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Glorious Revolution information


Glorious Revolution
Part of the Nine Years' War
William of Orange III and his Dutch army land in Brixham, 1688.jpg
The Prince of Orange landing at Torbay,
by Jan Hoynck van Papendrecht
Date1688–1689
LocationBritish Isles
ParticipantsBritish and Dutch forces
Outcome
  • Replacement of James II by William III of England and Mary II of England
  • Jacobite rising of 1689
  • Williamite War in Ireland
  • Nine Years' War with France; England and Scotland join Grand Alliance
  • Drafting of the Bill of Rights 1689

Glorious Revolution,[a] is the term used for the events leading to the deposition of James II and VII in November 1688, and replacement by his daughter Mary II and her husband and James' nephew William III of Orange, de facto ruler of the Dutch Republic. First used by John Hampden in late 1689,[1] and also known as the Glorieuze Overtocht or Glorious Crossing by the Dutch, debate continues as to whether it is best described as an invasion or an internal coup.[2][3]

Despite his personal Catholicism, a religion opposed by the Protestant majority in England and Scotland, James became king in February 1685 with widespread support in both countries, since many feared that his exclusion would lead to a repetition of the 1639–1651 Wars of the Three Kingdoms.[4] It was also considered a short-term issue, since James was 52, his second marriage remained childless after 11 years, and the heir presumptive was his Protestant elder daughter Mary. Over the next three years, he alienated his supporters by suspending the Scottish and English parliaments in 1685 and ruling by personal decree.[5]

However, these concerns were insufficient to spark a revolution, until two events in June 1688 turned dissent into a political crisis. The first on 10 June was the birth of a male heir James Francis Edward, which displaced Mary and for the first time created the prospect of a Catholic dynasty. The second was the decision to prosecute Seven Bishops for seditious libel, which many saw as the culmination of a series of attacks on the Church of England. Their acquittal on 30 June sparked anti-Catholic riots in England and Scotland and destroyed James's political authority, since his continued presence appeared a greater threat to stability than his removal. A broad coalition of English politicians, soldiers and religious leaders now invited William to intervene militarily and "protect the Protestant religion".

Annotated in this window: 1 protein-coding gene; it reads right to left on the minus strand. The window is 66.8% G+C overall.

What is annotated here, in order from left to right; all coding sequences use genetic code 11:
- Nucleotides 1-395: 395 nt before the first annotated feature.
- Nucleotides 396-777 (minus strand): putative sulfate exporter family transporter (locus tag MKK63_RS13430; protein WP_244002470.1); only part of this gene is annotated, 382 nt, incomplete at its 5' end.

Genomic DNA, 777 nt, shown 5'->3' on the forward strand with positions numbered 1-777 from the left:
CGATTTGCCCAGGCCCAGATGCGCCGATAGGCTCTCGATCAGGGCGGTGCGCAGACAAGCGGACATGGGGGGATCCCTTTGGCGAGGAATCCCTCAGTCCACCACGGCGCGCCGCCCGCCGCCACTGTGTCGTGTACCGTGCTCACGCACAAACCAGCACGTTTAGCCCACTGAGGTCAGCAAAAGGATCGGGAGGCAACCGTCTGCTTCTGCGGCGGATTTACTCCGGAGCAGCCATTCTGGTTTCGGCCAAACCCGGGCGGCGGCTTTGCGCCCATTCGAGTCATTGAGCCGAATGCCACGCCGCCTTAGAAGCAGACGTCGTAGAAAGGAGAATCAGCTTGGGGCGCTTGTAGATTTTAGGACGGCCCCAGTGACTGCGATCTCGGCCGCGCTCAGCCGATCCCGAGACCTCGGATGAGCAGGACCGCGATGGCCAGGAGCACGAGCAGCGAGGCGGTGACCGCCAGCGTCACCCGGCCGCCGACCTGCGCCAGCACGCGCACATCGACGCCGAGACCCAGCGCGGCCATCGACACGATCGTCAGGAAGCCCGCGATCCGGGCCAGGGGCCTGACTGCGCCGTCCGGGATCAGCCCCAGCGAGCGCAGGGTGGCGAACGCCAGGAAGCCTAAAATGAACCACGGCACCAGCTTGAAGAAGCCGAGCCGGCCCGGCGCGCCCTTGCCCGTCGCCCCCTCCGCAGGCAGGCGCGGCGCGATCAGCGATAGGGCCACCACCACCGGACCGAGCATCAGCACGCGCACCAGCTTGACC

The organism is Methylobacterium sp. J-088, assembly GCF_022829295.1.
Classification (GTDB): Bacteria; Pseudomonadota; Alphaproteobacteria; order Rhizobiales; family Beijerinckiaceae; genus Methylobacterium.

With Louis XIV of France preparing to attack the Dutch, William viewed this as an opportunity to secure English resources for the Nine Years' War, which began in September 1688. On 5 November, he landed in Brixham in Torbay with 14,000 men and as he advanced on London, most of the 30,000-strong Royal Army defected to join him. James went into exile on 23 December and in April 1689, Parliament made William and Mary joint monarchs of England and Ireland. A separate but similar Scottish settlement was made in June.

While the Revolution itself was quick and relatively bloodless, pro-Stuart revolts in Scotland and Ireland caused significant casualties.[6] Although Jacobitism persisted into the late 18th century, the Revolution ended a century of political dispute by confirming the primacy of Parliament over the Crown, a principle established in the Bill of Rights 1689.[7] The Toleration Act 1688 granted freedom of worship to nonconformist Protestants, but restrictions on Catholics contained in the 1678 and 1681 English and Scottish Test Acts remained in force until 1828. Religious prohibitions on the monarch's choice of spouse were removed in 2015, but those applying to the monarch themselves remain.


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  1. ^ Schwoerer 2004, p. 3.
  2. ^ Black 2016, p. 143.
  3. ^ Historical Notes: Glorious revolution or Orange invasion?, published 25 May 1999, accessed on 25 February 2021.
  4. ^ Harris 2006, p. 144.
  5. ^ Harris & Taylor 2015, p. 147.
  6. ^ Pincus 2009, pp. 441–442.
  7. ^ Quinn.

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